Imagined Dinosaurs – Crystal Palace Park
The bustling and exciting metropolis that is London. Even if you only have a meagre few hours free, you could easily follow Bilbo’s philosophy and go on a (brief) adventure. In a recent autumn’s day of unseasonable warmth, I found myself at a corner of a South London park, eyes irresistibly fixated on the inexplicable creatures that may as well be Dragons.
The famous dinosaurs of Crystal Palace Park.
The original Crystal Palace was a greenhouse-like glass giant that housed the Great Exhibition – an equivalent of World Expos – in 1851. At its conclusion, the Palace was uprooted to the (then) expansively green suburb of Sydenham. The move, in turn, spun an accompanying Victorian funfair, renamed the suburb itself, and most importantly, my beloved Crystal Palace FC. The club had previously played at the park and earned the nickname ‘the Glaziers’ for the connection.
Unfortunately, the Palace itself was tragically destroyed by fire in the 1930s. While numerous proposal abounds for its reconstruction, most recently put forward by a Chinese consortium, nothing concrete (or nothing glass and iron, I suppose) has been forthcoming. The park remained a vast South London pleasure park, pleasant enough for an afternoon stroll, but fundamentally devoid of its original trademark.
Perhaps the developers have yet to figure out how to fireproof the structure. Or they’re just lining up to rebuild the Titanic first.
Yet there are still interesting features to be found. Like any new attractions, the Crystal Palace Company devised many compliments for its relocation, leading to the most enduring component: the Prehistoric Theme Park, a geological time trail comprising of dinosaur models .
Dinosaurs were certainly in vogue back then: the term itself have then existed for barely 10 years, as the remains of giant lizards were being unearthed in the countryside. The Palace searched for naturalists to present a vision of these mysterious creatures, and who better than Sir Richard Owen, the controversial naturalist who created the term ‘dinosaur’ itself?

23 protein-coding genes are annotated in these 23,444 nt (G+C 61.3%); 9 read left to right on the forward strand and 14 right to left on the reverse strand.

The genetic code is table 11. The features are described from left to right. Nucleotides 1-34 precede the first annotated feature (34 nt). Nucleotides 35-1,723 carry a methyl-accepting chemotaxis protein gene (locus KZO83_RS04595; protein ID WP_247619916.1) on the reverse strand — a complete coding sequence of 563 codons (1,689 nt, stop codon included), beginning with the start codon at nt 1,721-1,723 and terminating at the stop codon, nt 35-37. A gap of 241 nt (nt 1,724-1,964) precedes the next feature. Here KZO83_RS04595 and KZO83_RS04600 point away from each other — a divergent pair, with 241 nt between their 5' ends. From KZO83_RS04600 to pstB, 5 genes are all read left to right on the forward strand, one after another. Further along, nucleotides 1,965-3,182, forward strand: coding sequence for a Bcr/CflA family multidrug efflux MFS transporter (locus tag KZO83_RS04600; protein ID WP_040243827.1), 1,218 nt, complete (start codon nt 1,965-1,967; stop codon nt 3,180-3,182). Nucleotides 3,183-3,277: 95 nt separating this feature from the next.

In modern times, Owen is known as an adversary of Darwin and therefore has seen his stock dwindle (perhaps unfairly). Yet, in 1854 these models predated The Origin of Species. They were the very first representations of dinosaurs, and their mere commission had introduced the controversial(!) theory that such giant lizards even existed!
Owen engaged a famous Victorian animal sculptor, Benjamin Waterhouse-Hawkins, in order to bring the dinosaurs to vividity. However, they had very little to base their work on all they had were scattered and fossils, newly dug.
And so they devised various schemes and sneakiness to get the job done. Only have the fossil head of the Mosasaurus? Let’s have its head ’emerging from water’. Not having a clue of how the Dicynodon looked? Let’s guess that it had a turtle’s body. (it’s now thought to be more like a hippopotamus).
Originally, Hawkins and Owen had more than dinosaurs in mind: they wanted to complete the display with more extinct animals, from the Dodo to the entire cast of Ice Age the movie franchise. However, the models proved to be very expensive to create, and the Palace – guess what – ran out of money again, forcing the project to halt.
Knowing the science what know what, the Crystal Palace Dinosaurs are very inaccurate; sometimes, you’d think that you were looking at Pokemon instead (how is the Park *NOT* a Pokestop yet?!). Nevertheless, these dinosaurs are the very first human imagination of these great creatures that once roamed the earth – not to be missed!
Note: the models are currently under refurbishment. Give it a wait to see them in their glory!
Overground: Crystal Palace; Penge West